value is false. If the house is less than $550,000, such as $485,000, the value of the Boolean
Value is true:
If the
house is a town house, based on the request of our customer, its conditional
value is false. If the house is more than $550,000, the value of the Boolean
Value is true. In logical conjunction, if one of the conditions is false, the
result if false also.
This can be illustrated as follows:
Type of House 
House Value 
Result 
Town House 
$625,000 
Town House AND $625,000 
False 
False 
False 
Suppose we find a single family home. The first condition is
true for our customer. With the AND Boolean operator, if the first condition is
true, then we consider the second criterion. Suppose that the house we are
considering costs $750,500: the price is out of the customer's range. Therefore,
the second condition is false. In the AND Boolean algebra, if the second
condition is false, even if the first is true, the whole condition is false.
This would produce the following table:
Type of House 
House Value 
Result 
Single Family 
$750,500 
Single Family AND $750,500 
True 
False 
False 
Suppose we find a townhouse that costs $420,000. Although
the second condition is true, the first is false. In Boolean algebra, an AND
operation is false if either condition is false:
Type of House 
House Value 
Result 
Town House 
$420,000 
Town House AND $420,000 
False 
True 
False 
If we find a single family home that costs $345,000, both
conditions are true. In Boolean algebra, an AND operation is true if BOTH
conditions are true. This can be illustrated as follows:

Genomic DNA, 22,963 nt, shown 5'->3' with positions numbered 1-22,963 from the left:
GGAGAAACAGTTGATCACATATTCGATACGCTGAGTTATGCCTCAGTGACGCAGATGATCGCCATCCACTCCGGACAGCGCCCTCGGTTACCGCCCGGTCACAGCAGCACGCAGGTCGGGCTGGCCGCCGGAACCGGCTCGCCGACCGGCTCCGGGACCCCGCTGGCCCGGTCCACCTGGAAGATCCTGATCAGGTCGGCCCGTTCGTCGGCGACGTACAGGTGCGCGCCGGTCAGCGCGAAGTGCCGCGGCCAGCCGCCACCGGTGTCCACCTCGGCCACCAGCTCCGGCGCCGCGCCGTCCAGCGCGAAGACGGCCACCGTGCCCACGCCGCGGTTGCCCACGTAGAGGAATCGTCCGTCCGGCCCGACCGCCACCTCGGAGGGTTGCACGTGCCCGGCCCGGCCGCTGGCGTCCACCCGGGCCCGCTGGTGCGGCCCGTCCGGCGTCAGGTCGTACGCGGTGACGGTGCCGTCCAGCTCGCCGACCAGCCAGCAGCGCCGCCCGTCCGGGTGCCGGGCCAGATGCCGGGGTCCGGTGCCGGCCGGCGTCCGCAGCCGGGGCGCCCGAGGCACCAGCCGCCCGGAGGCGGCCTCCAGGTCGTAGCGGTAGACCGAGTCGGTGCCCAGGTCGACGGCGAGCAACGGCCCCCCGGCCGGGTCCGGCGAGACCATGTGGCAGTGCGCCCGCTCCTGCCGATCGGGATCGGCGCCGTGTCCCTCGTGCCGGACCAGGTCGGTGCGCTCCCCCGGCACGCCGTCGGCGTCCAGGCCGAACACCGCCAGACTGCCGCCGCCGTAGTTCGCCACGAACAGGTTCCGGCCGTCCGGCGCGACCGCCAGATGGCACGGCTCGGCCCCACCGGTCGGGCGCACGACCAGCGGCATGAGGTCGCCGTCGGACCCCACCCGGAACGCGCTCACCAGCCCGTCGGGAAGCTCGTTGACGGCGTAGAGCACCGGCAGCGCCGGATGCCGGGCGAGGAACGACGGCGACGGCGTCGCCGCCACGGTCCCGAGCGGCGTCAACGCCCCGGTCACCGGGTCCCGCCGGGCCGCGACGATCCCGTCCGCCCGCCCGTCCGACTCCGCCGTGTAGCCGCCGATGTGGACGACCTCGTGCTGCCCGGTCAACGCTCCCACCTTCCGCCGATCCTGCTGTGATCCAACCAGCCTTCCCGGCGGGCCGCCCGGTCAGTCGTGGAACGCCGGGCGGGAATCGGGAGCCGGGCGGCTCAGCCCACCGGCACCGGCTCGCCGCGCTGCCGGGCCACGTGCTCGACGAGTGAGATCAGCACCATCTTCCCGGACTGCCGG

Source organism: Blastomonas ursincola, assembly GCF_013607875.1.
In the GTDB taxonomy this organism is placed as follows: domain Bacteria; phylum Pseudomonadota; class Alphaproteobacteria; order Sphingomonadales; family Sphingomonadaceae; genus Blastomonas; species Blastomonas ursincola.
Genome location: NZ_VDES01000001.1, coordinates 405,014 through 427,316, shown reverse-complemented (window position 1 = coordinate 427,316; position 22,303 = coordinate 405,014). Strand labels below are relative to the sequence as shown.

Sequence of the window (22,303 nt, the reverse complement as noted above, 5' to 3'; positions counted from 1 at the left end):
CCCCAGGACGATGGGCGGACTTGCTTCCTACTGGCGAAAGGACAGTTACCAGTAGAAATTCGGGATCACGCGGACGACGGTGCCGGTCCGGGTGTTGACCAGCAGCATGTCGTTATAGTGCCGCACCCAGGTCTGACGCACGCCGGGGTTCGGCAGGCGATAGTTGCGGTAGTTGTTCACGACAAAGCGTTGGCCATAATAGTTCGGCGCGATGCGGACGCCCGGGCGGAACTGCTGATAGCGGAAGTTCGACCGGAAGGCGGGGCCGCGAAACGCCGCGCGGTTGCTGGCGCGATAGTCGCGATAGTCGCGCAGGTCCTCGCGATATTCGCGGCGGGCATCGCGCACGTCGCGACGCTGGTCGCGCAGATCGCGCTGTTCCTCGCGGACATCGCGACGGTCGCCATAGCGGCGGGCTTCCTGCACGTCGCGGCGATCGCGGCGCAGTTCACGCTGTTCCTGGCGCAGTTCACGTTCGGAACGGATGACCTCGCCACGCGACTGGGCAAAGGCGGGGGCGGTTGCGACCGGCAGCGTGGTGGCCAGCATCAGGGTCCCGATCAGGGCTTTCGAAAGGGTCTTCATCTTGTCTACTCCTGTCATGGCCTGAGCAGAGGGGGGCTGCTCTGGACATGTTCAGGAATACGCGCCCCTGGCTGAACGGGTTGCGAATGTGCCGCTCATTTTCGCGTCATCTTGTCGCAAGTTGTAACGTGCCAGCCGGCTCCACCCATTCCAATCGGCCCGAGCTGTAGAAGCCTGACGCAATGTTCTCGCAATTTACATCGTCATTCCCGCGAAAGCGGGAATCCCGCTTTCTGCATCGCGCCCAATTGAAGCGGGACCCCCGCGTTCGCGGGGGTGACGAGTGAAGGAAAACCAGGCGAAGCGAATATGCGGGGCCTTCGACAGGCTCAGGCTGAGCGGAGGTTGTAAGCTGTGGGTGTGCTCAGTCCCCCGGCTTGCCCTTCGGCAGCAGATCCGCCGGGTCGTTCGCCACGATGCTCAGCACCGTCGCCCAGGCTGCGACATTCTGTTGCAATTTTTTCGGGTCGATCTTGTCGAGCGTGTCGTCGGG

Type of House 
House Value 
Result 
Single Family 
$345,000 
Single Family AND $345,000 
True 
True 
True 
These four tables can be resumed as follows:
If Condition1 is 
If Condition2 is 
Condition1
AND
Condition2 
False 
False 
False 
False 
True 
False 
True 
False 
False 
True 
True 
True 
As you can see, a logical conjunction is true only of BOTH
conditions are true.
As seen above, the logical conjunction operator is used to
combine two conditions. In some cases, you will need to combine more than two
conditions. Imagine a customer wants to purchase a single family house that
costs up to $450,000 with an indoor garage. This means that the house must
fulfill these three requirements:
 The house is a single family home
 The house costs less than $450,001
 The house has an indoor garage
Here is the program that could be used to check these
conditions:
Sub Exercise
Dim TypeOfHouse As String
Dim Choice As Integer
Dim Value As Double
Dim IndoorGarageAnswer As Integer
Dim Answer As String
TypeOfHouse = "Unknown"
Choice = _
CInt(InputBox("Enter the type of house you want to purchase" _
& vbCrLf & _
"1. Single Family" & vbCrLf & _